Okay, I lied. We did stop and stay a night in Vegas before arriving in LA, and Sean won $3000! We figured it would be a nice way to enjoy some creature comforts (crab leg buffet, anyone?!) before returning the RV and staying in our temporary homes.
I'll leave you with some tips I took away from the trip:
- Less is More - I ended up wearing the same 3-4 outfits and did laundry once (when we stopped at Chris' parents for a night). The only appliances we used were the waffle maker (which doubled as a quesadilla maker) and the microwave. We overpacked, but the RV had tons of storage space so it wasn't an issue.
- It's OK to Number Two - The whole perk of having a bathroom on the RV is that you can use it instead of having to make multiple stops. Just make sure to brace yourself, cuz it's a bumpy ride back there. Also, use the Ozium afterwards ;)
- Work, Schmerk - I thought I'd be so bored or have so much time and get tons of marketing work done. The views were so enchanting and I was so entertained by Kenzo that I wasn't really motivated to work/edit for fear that I'd miss what was going by outside the window. Also, it's a pretty shaky ride so it's not that comfortable to be staring at a screen #crazyeyes.
- They See Me Rollin' - All in all, a quarter of the cost of the whole trip (including RV Rental, most food, campground fees, park fees, parking) was spent on gas. There's no escaping this so it was nice to split the cost with 4 people (Kenzo is broke) but also split the driving duties so nobody would ever feel burnt out from driving.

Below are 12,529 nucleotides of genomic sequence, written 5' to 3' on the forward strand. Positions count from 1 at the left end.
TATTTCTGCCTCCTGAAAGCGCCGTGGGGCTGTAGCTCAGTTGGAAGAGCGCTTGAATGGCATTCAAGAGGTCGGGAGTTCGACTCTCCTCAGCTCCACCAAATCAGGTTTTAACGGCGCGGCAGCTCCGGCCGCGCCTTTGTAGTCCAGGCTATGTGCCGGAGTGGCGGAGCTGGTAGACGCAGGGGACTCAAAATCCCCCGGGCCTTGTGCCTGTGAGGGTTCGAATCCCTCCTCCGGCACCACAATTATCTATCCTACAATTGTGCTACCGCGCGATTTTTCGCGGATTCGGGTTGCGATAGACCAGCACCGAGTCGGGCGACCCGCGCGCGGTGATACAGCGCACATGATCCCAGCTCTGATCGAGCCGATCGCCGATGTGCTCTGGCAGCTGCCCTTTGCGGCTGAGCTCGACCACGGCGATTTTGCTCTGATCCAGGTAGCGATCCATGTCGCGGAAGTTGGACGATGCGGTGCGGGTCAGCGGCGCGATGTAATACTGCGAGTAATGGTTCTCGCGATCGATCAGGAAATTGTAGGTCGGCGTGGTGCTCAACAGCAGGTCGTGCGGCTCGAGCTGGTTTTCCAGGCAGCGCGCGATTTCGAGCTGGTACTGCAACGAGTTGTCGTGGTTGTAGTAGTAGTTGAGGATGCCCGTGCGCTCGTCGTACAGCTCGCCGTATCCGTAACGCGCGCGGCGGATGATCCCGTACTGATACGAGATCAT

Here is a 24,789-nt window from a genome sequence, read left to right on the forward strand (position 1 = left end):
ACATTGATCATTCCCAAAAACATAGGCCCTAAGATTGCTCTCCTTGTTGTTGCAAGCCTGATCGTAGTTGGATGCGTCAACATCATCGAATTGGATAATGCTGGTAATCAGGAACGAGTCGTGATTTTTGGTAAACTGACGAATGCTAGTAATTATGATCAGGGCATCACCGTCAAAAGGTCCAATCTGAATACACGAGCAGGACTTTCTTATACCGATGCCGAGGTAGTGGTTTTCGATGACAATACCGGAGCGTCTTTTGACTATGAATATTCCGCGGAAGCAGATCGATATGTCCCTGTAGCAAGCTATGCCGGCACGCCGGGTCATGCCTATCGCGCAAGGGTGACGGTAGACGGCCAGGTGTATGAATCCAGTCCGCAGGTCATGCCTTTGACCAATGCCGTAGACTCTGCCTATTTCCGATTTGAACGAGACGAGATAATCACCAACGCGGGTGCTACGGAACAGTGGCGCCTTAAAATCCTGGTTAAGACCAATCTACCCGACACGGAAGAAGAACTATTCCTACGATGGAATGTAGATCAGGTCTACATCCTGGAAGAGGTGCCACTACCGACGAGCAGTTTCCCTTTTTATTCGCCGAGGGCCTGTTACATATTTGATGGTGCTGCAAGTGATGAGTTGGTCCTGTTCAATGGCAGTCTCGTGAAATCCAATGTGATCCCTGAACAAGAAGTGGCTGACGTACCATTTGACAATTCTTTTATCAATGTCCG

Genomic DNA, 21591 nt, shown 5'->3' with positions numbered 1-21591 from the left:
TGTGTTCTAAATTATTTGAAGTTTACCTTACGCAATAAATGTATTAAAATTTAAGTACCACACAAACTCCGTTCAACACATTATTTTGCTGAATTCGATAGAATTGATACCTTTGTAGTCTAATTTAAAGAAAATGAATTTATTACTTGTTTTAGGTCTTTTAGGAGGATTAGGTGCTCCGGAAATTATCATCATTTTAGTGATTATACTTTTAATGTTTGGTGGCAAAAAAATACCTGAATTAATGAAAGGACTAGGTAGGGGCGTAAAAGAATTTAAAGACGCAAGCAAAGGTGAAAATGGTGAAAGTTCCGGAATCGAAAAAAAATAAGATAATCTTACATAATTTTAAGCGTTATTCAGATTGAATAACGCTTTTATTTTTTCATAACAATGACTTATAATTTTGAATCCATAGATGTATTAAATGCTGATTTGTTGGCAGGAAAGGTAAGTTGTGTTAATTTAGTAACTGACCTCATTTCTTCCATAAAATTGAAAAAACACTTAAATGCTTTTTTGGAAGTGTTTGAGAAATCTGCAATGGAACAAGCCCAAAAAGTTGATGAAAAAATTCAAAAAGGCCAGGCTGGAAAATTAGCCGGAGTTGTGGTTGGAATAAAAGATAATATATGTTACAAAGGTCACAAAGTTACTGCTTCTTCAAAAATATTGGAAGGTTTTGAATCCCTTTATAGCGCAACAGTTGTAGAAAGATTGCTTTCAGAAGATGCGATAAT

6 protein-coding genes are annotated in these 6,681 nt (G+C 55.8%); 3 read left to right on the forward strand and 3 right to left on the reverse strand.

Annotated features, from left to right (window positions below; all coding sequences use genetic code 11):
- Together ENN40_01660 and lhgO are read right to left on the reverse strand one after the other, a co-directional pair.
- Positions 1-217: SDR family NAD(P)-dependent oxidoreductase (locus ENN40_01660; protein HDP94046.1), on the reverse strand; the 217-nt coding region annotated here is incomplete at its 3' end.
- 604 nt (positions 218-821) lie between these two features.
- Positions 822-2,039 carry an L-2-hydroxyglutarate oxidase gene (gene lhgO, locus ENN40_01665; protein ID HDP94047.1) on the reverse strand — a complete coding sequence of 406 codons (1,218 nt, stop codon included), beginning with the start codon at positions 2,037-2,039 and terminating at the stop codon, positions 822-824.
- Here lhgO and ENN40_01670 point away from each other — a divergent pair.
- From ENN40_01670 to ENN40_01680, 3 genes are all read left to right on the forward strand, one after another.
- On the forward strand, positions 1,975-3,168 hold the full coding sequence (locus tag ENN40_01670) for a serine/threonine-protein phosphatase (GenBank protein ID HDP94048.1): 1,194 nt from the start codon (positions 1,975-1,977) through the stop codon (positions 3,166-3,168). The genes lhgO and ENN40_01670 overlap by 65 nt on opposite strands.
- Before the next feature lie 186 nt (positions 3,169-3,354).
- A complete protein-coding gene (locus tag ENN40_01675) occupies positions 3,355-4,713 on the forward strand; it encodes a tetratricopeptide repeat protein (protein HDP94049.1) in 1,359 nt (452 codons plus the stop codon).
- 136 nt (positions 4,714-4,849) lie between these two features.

- Thank you Interwebz - besides the Good Sam Camping app that I mentioned earlier, Roadtrippers and RV Trip Wizard was also really useful to figure out our route based on the places we wanted to stop, and find cool off-the-beaten-path sights along the way (like a giant chicken statue, giant rocking chairs, and the Old Idaho Penitentiary).
- Just Go! - I'm so thankful we did this. There were definitely challenging moments during the packing and moving parts of this transition but I had to remind myself - one step at a time. With that, we were packed into the RV...floating in a spring in Austin...seeing a double rainbow in Twin Falls...hiking through beautiful landscapes. I feel the cheesiness oozing out of this sentence but there is so much beauty that you don't have to leave the country to see! After this experience I'm super excited for our next road trip and revisiting some spots and new spots. We've all joked about buying an RV in the future. While searching for RV rentals online, I came across some deals where the rental is free and you just pay for gas to help the companies relocate the RV's. If you have a flexible schedule, I'd recommend this (google "RV relocation")!
I'll be sharing more photos from each location in separate posts in the weeks to come. If you're curious about any of the places we visited, or about RV life, feel free to leave a comment or slide into my DM's :) It was definitely a memorable trip that I would recommend to anyone. RV life was super fun and less stressful than I thought it would be (I also didn't have to dump the black/poo tank, the guys did that - thanks guys!). I appreciate everyone who followed along on instastories! I think Kenzo gained lots of new fans.
I'll be based in LA indefinitely, but still working as a local in NY and Hong Kong so feel free to reach out about upcoming projects anywhere in between.
Looking forward to collaborating with all the talented creatives in LA!
Joyce was visiting New York for the first time from Hong Kong and needed some fresh portraits for press. We rented out a cozy Breather space near the Flatiron and knocked these out while catching up over life.
Check out the recent movie she released that received really positive reviews on the indie circuit